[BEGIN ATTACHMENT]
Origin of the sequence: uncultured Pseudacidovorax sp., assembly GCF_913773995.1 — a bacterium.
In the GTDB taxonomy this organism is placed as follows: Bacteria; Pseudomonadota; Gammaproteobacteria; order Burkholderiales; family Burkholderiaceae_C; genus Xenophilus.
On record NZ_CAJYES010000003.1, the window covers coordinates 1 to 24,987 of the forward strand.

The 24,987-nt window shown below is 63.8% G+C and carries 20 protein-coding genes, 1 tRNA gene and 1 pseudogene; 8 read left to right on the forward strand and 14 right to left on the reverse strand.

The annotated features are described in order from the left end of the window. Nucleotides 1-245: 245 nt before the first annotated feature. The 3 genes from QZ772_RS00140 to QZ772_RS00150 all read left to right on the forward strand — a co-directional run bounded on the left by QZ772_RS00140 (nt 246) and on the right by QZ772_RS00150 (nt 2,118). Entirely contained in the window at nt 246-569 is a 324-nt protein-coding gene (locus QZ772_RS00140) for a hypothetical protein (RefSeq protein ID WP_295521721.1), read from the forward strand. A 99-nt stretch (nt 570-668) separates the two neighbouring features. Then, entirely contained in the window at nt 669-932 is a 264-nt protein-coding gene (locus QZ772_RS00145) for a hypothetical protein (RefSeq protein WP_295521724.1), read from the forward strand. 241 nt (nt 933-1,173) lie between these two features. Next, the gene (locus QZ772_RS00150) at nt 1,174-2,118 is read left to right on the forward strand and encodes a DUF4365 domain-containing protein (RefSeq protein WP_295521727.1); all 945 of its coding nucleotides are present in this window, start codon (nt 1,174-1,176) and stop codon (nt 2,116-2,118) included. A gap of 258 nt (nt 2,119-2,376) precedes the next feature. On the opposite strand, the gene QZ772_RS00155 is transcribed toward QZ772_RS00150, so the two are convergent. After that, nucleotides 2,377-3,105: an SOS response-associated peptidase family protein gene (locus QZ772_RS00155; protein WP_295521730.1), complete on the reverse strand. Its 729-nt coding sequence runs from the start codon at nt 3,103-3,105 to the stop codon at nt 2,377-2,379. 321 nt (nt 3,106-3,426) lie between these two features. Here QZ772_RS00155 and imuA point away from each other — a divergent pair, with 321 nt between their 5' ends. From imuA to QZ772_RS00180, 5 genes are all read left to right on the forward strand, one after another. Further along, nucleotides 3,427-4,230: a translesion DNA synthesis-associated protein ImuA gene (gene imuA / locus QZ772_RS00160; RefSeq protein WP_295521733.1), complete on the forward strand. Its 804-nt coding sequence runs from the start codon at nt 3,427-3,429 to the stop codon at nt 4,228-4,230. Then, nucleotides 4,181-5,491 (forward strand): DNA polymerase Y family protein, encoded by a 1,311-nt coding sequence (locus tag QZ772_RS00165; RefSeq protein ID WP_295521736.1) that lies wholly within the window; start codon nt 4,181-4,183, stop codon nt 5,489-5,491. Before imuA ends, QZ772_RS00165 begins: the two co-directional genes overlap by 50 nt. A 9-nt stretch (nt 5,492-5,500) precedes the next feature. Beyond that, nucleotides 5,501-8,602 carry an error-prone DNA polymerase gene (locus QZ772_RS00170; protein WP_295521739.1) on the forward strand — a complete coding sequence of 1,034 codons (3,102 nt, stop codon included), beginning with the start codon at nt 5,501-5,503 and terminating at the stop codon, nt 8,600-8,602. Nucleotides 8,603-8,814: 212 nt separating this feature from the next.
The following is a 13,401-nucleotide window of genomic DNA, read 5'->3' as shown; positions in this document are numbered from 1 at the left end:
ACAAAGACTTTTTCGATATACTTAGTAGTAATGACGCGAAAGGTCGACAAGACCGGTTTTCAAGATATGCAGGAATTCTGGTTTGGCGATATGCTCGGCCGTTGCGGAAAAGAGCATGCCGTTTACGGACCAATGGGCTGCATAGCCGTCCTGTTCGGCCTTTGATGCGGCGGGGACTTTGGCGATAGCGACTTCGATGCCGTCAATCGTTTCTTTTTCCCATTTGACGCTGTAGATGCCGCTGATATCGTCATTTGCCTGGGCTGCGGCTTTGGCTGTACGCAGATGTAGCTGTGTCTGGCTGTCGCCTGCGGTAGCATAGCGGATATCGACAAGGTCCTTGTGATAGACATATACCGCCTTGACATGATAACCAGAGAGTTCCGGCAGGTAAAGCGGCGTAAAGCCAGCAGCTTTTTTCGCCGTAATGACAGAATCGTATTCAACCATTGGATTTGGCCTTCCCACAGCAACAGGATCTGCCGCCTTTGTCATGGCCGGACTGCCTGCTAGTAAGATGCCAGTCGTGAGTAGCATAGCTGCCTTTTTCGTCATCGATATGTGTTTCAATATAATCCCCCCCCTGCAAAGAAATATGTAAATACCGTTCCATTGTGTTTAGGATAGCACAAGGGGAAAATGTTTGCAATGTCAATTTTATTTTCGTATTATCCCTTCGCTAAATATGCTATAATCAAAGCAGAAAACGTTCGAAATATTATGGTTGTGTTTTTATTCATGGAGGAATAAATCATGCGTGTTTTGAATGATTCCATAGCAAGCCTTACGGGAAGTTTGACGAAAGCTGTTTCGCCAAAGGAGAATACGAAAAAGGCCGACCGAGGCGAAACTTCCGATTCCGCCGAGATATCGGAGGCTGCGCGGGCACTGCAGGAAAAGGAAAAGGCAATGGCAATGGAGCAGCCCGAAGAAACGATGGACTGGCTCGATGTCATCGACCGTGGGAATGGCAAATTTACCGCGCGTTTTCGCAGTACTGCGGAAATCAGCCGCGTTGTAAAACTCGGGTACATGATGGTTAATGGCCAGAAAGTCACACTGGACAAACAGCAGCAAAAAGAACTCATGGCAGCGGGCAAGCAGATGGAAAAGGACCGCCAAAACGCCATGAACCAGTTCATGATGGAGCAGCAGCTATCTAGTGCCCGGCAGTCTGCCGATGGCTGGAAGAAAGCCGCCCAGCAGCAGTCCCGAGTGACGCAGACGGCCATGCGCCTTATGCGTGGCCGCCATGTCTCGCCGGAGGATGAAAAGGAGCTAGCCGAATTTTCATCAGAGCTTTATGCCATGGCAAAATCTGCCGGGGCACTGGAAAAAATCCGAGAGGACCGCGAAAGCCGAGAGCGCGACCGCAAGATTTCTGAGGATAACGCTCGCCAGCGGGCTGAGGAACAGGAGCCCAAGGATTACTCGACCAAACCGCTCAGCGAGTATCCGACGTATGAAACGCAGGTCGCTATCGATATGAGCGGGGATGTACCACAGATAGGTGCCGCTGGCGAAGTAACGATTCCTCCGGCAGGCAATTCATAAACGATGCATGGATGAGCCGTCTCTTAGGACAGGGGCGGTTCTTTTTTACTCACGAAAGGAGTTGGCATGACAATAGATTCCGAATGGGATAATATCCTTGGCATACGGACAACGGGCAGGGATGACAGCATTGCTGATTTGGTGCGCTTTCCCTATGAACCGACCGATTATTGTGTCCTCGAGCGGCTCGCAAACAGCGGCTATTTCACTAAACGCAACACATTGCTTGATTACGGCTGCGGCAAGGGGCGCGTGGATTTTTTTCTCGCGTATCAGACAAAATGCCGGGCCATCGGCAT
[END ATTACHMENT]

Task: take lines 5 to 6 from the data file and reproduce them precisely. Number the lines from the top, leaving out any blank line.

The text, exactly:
The annotated features are described in order from the left end of the window. Nucleotides 1-245: 245 nt before the first annotated feature. The 3 genes from QZ772_RS00140 to QZ772_RS00150 all read left to right on the forward strand — a co-directional run bounded on the left by QZ772_RS00140 (nt 246) and on the right by QZ772_RS00150 (nt 2,118). Entirely contained in the window at nt 246-569 is a 324-nt protein-coding gene (locus QZ772_RS00140) for a hypothetical protein (RefSeq protein ID WP_295521721.1), read from the forward strand. A 99-nt stretch (nt 570-668) separates the two neighbouring features. Then, entirely contained in the window at nt 669-932 is a 264-nt protein-coding gene (locus QZ772_RS00145) for a hypothetical protein (RefSeq protein WP_295521724.1), read from the forward strand. 241 nt (nt 933-1,173) lie between these two features. Next, the gene (locus QZ772_RS00150) at nt 1,174-2,118 is read left to right on the forward strand and encodes a DUF4365 domain-containing protein (RefSeq protein WP_295521727.1); all 945 of its coding nucleotides are present in this window, start codon (nt 1,174-1,176) and stop codon (nt 2,116-2,118) included. A gap of 258 nt (nt 2,119-2,376) precedes the next feature. On the opposite strand, the gene QZ772_RS00155 is transcribed toward QZ772_RS00150, so the two are convergent. After that, nucleotides 2,377-3,105: an SOS response-associated peptidase family protein gene (locus QZ772_RS00155; protein WP_295521730.1), complete on the reverse strand. Its 729-nt coding sequence runs from the start codon at nt 3,103-3,105 to the stop codon at nt 2,377-2,379. 321 nt (nt 3,106-3,426) lie between these two features. Here QZ772_RS00155 and imuA point away from each other — a divergent pair, with 321 nt between their 5' ends. From imuA to QZ772_RS00180, 5 genes are all read left to right on the forward strand, one after another. Further along, nucleotides 3,427-4,230: a translesion DNA synthesis-associated protein ImuA gene (gene imuA / locus QZ772_RS00160; RefSeq protein WP_295521733.1), complete on the forward strand. Its 804-nt coding sequence runs from the start codon at nt 3,427-3,429 to the stop codon at nt 4,228-4,230. Then, nucleotides 4,181-5,491 (forward strand): DNA polymerase Y family protein, encoded by a 1,311-nt coding sequence (locus tag QZ772_RS00165; RefSeq protein ID WP_295521736.1) that lies wholly within the window; start codon nt 4,181-4,183, stop codon nt 5,489-5,491. Before imuA ends, QZ772_RS00165 begins: the two co-directional genes overlap by 50 nt. A 9-nt stretch (nt 5,492-5,500) precedes the next feature. Beyond that, nucleotides 5,501-8,602 carry an error-prone DNA polymerase gene (locus QZ772_RS00170; protein WP_295521739.1) on the forward strand — a complete coding sequence of 1,034 codons (3,102 nt, stop codon included), beginning with the start codon at nt 5,501-5,503 and terminating at the stop codon, nt 8,600-8,602. Nucleotides 8,603-8,814: 212 nt separating this feature from the next.
The following is a 13,401-nucleotide window of genomic DNA, read 5'->3' as shown; positions in this document are numbered from 1 at the left end: